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Listeners have questions about NPR staffing, some vital missing information in two reports, and a voice that was lacking in the wake of the Supreme Court's ruling on same-sex marriage. Herewith, some answers.

All Things Considered, NPR's flagship evening news program, is expanding its lineup of hosts: Ari Shapiro and Kelly McEvers will join veterans Robert Siegel and Audie Cornish on weekdays, and Michel Martin will become the new host of the weekend show.

Over the weekend, the left-of-center "media watch group" known as FAIR, for Fairness and Accuracy in Reporting, sent out an "Action Alert" with the headline "NPR Celebrates Fast-Track Victory With an All-Corporate Lobbyist Segment." The alert generated a number of emails to my office (many from people who clearly had not listened to or read the report in question.)

After more than 12 years anchoring All Things Considered, senior host Melissa Block is moving into an expanded role with NPR News. As Special Correspondent, Melissa will produce richly reported profiles of figures at the forefront of thought and culture, as well as long-form stories and series on the critical issues of our day. Her reporting will span both domestic and international news. In addition, Melissa will guest host NPR news programs, and will work to develop podcasts based on her reporting. Melissa's last day hosting ATC will be August 14, 2015.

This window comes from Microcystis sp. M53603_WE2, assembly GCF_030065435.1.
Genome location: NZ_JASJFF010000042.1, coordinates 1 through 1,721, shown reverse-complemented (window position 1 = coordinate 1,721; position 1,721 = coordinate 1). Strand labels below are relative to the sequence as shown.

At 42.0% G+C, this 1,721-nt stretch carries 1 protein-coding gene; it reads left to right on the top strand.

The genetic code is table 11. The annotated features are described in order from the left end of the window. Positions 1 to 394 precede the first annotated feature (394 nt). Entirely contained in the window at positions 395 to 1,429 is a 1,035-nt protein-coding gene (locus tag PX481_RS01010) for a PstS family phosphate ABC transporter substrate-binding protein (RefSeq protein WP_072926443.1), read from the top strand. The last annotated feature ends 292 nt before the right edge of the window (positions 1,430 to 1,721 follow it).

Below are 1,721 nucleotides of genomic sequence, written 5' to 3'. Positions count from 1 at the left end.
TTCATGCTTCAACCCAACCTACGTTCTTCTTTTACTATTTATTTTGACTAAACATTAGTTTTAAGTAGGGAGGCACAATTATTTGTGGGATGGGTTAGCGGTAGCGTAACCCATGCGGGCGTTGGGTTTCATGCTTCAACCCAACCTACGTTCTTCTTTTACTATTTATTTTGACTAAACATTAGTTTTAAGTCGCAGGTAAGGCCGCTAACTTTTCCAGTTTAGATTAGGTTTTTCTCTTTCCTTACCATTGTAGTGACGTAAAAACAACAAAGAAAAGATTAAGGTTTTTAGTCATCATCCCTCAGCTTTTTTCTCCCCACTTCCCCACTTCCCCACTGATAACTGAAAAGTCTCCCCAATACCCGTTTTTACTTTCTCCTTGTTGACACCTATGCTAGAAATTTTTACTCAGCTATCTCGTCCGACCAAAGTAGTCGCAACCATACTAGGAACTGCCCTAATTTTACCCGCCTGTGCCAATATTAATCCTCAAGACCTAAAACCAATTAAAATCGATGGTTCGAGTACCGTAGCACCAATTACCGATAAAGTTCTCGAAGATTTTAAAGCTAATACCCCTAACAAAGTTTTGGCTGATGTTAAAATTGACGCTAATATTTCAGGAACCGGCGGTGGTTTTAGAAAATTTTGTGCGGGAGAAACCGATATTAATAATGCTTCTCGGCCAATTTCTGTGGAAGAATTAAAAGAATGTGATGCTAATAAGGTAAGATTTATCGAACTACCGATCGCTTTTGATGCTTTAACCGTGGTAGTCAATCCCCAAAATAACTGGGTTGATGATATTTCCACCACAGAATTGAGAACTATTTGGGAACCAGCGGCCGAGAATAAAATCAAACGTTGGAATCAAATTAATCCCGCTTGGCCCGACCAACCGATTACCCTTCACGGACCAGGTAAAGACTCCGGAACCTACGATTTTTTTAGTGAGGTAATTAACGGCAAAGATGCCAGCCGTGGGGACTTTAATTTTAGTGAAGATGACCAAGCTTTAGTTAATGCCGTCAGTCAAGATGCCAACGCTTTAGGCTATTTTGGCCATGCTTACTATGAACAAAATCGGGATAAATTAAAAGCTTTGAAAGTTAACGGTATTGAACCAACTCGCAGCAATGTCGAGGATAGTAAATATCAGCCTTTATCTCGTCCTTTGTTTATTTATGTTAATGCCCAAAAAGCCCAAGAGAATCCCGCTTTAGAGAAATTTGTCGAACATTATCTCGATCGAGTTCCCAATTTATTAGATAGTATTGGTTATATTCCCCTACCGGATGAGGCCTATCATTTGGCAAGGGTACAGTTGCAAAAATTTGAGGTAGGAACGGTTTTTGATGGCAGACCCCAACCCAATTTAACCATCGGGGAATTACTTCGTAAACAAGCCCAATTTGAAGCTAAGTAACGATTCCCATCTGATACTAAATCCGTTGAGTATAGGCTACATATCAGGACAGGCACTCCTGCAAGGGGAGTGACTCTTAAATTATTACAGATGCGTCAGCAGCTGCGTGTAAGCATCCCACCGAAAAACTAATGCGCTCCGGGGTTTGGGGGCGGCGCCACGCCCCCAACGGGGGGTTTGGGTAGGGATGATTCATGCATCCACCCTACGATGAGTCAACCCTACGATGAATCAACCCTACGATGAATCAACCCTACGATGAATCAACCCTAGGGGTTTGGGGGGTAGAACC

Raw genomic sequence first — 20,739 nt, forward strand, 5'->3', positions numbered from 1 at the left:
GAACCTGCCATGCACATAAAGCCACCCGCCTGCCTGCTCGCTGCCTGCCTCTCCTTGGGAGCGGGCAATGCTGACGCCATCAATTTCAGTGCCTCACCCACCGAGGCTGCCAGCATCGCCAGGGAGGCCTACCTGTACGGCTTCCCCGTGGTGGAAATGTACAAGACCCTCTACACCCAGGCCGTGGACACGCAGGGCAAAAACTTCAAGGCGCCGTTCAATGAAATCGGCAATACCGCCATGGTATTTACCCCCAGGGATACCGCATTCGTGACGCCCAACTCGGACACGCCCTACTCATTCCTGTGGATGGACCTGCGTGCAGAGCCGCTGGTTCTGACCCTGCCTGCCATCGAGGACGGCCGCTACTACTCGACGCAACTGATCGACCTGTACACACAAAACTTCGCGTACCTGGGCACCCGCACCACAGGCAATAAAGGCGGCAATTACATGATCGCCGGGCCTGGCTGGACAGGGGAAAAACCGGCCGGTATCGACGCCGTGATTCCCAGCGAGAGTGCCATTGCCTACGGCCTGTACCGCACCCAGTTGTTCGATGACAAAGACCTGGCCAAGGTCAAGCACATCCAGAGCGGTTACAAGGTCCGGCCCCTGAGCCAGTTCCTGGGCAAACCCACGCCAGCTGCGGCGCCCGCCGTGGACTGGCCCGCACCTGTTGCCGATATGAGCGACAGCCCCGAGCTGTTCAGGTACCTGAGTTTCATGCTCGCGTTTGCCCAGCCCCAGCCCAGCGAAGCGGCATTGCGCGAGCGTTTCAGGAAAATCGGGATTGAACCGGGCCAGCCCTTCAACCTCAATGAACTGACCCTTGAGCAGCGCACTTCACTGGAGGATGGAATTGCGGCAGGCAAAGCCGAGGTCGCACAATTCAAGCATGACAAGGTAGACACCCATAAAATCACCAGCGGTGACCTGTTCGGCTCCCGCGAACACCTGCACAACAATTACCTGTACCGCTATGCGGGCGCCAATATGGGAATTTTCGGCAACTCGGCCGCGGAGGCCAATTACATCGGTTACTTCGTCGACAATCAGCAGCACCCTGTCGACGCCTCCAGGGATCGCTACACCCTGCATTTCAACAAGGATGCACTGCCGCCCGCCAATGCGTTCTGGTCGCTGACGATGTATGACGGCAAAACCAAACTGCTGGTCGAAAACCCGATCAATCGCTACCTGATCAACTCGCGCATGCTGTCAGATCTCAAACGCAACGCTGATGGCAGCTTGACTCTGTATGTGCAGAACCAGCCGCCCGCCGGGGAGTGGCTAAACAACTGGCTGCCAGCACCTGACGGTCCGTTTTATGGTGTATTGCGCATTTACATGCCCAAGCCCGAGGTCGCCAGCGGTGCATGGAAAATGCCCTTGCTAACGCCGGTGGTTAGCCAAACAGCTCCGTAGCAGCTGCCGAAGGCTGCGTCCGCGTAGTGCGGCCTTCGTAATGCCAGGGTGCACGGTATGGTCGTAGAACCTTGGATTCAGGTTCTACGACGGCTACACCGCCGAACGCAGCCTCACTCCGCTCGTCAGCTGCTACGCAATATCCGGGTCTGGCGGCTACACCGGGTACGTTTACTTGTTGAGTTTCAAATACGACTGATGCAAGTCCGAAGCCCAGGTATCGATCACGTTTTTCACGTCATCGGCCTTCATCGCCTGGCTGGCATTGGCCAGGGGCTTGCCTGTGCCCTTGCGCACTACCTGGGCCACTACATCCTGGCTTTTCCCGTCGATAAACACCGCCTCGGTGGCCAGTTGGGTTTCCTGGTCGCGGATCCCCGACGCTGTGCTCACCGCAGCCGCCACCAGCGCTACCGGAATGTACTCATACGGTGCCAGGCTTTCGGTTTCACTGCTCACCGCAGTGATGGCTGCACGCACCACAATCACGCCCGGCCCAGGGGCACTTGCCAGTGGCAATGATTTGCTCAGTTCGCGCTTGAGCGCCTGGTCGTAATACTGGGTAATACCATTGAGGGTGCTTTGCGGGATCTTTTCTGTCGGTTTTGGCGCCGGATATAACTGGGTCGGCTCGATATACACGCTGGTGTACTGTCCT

This week, NPR reported that the Department of Veterans Affairs failed to live up to a promise to contact 4,000 veterans who were exposed to mustard gas in secret military experiments. In 1993, the VA promised it would reach out to each of those veterans to let them know that they were eligible for disability benefits. Instead, over the past 20 years, the VA reached out to only 610.

Is the killing of nine people at a black church in Charleston, S.C. on Wednesday night "terrorism" and should NPR be calling it such?

You've been put on notice, Wait Wait...Don't Tell Me!

John Moore of Decatur, Ga., wrote to NPR: "Everyone is allowed one mulligan, and you just had yours."

Moore, who admits he might be an "NPR snob," was referring to the show's "Not My Job" guest appearance this past weekend of—gasp!!!—Kim Kardashian, where she was invited to promote her new book, Selfish, 448 pages of photographs of herself.

Another week, another Bernie Sanders column. And this time the issue is far more serious than repeatedly being called a "long shot."

The plaintive email came into my office Wednesday night from Joseph Suste of Medford, Ore. In total, it read: "Why isn't NPR covering the Bernie Sanders campaign?"

My even shorter answer? NPR is (although Suste has lots of company among listeners who believe the coverage is missing). But other listener questions need a fuller answer.

When award-winning journalists look back on their early forays in reporting, it's rare to hear that their j-school work helped get wrongfully-convicted men off of death row and led to a moratorium on capital punishment in the state where the inmates had been indicted. Laura Sullivan, a correspondent on NPR's Investigations team, did just that and has continued digging for truth and justice in the time since.